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Top 10 Rockabilly Songs


This Top 10 Rockabilly songs list represents the biggest and most popular rockabilly songs of all time, as determined by modern radio play, sales, and original Billboard chart rankings. These are not necessarily the best songs of this kind ever -- although they're classics all -- but they remain the most popular, the ones that have stuck with us through decades of changing trends and styles.

1. "Rock Around The Clock," Bill Haley and His Comets

Decca 9-29124 (15 May 1954) b/w "Thirteen Women (And Only One Man In Town)"
recorded 12 April 1954, New York, NY

It took a full year and an appearance in the hit movie The Blackboard Jungle to become a hit, but this country-swing version of Sonny Dae and the Knights' 1953 flop eventually kicked off the nationwide rock n' roll craze (though it's not the first rock song or even the first national rock hit). Haley doesn't get his due often enough as a rock pioneer, but the song speaks for itself.

2. "Whole Lotta Shakin' Goin On," Jerry Lee Lewis

Sun 267 (27 May 1957) b/w "It'll Be Me"
recorded 15 March 1957, Memphis, TN

Cut in one take as an afterthought, this pounding number announced The Killer's arrival on the rock and roll scene -- a parents' nightmare who learned boogie-woogie at the feet of the masters. This hillbilly stomp had roots that stretched back to the birth of the blues, but as with everything else, Jerry Lee put his own individual stamp all over it. For more on how the song was created, visit the Jerry Lee Lewis FAQ.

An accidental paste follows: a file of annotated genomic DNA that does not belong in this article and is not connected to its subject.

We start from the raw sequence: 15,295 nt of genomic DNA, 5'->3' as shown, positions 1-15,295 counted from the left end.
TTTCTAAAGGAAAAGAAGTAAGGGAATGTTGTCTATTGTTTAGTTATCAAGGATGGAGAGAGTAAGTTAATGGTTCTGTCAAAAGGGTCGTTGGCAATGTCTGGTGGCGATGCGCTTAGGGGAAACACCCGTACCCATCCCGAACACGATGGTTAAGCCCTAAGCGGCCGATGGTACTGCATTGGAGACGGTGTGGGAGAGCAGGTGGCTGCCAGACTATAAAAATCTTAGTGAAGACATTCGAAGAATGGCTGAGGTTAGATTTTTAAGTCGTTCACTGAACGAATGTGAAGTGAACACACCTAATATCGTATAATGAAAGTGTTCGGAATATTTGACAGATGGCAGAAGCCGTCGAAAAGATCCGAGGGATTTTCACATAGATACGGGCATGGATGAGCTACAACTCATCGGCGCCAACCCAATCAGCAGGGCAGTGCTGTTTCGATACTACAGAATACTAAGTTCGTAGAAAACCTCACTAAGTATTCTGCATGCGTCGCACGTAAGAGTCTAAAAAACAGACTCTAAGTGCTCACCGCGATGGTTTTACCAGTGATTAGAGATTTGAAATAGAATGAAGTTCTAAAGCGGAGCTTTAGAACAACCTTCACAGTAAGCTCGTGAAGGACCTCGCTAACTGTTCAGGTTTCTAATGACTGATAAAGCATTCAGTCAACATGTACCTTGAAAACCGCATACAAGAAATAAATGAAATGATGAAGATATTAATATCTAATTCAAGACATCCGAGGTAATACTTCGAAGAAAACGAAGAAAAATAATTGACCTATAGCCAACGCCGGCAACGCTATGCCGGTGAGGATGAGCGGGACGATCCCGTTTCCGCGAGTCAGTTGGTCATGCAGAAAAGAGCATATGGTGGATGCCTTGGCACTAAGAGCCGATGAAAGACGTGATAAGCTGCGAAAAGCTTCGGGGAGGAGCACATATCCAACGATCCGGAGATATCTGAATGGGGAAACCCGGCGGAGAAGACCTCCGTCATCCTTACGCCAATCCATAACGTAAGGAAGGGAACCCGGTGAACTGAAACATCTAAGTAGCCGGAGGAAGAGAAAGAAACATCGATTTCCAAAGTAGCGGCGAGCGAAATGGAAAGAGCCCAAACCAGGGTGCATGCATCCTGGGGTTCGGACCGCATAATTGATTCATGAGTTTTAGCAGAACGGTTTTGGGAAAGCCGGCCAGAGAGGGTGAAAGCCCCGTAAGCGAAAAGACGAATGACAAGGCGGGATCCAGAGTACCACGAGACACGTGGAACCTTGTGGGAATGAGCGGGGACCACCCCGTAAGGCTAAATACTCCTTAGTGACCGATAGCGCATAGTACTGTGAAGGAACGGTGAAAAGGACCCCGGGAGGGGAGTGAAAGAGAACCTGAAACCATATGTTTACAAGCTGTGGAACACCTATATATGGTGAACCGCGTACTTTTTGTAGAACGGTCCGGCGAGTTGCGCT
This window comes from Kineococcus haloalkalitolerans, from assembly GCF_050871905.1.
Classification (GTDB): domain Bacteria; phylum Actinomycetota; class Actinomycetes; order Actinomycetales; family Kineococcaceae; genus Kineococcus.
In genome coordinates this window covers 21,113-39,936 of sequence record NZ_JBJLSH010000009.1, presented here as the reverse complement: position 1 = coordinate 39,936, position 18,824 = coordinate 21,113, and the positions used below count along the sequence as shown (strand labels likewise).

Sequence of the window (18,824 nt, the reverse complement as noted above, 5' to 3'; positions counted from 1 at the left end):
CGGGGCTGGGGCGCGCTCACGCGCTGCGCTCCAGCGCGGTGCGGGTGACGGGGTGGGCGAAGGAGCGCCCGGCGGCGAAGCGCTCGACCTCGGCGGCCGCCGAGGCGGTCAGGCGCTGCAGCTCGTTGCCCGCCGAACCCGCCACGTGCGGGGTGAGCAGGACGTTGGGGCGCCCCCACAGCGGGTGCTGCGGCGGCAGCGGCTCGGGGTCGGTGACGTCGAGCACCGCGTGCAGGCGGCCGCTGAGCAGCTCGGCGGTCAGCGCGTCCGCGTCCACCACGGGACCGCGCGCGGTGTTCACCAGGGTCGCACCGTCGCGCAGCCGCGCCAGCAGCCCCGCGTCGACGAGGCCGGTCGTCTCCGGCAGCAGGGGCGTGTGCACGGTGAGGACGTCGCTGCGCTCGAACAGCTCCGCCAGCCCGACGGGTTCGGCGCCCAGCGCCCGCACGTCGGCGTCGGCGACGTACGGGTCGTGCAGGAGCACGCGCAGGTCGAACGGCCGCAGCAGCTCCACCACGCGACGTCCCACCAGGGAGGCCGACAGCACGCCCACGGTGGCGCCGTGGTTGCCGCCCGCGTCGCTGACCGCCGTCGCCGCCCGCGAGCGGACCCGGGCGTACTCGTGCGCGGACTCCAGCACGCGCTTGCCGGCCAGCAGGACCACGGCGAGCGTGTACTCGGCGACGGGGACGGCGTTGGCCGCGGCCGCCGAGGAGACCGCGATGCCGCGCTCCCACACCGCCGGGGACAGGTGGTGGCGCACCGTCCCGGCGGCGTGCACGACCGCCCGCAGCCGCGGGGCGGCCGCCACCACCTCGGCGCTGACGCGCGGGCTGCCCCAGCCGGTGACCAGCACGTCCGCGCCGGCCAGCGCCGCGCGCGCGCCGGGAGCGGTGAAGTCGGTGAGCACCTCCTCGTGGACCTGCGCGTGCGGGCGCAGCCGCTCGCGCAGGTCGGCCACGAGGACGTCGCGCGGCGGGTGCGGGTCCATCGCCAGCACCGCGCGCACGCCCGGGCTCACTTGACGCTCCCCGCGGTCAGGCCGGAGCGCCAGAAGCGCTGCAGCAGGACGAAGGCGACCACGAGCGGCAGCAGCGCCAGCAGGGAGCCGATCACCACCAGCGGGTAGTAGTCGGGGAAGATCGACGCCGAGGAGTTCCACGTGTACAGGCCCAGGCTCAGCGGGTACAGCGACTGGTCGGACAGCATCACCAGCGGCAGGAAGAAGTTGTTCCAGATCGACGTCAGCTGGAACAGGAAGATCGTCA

3. "Blue Suede Shoes," Carl Perkins

Sun 234 (January 1, 1956) b/w "Honey, Don't"
recorded 19 December 1955, Memphis, TN

Elvis stole the thunder on this one, but Carl Perkins' original recording is the one prized by rockabilly purists, and it was commercial enough for Sam Phillips to mark Carl as his next breakout star. In fact, Phillips himself suggested that the "go, man, go" of the immortal intro be changed to "go, cat, go." A hit with hillbilly cats first and then with the R&B crowd, proving rock's influence flowed both ways.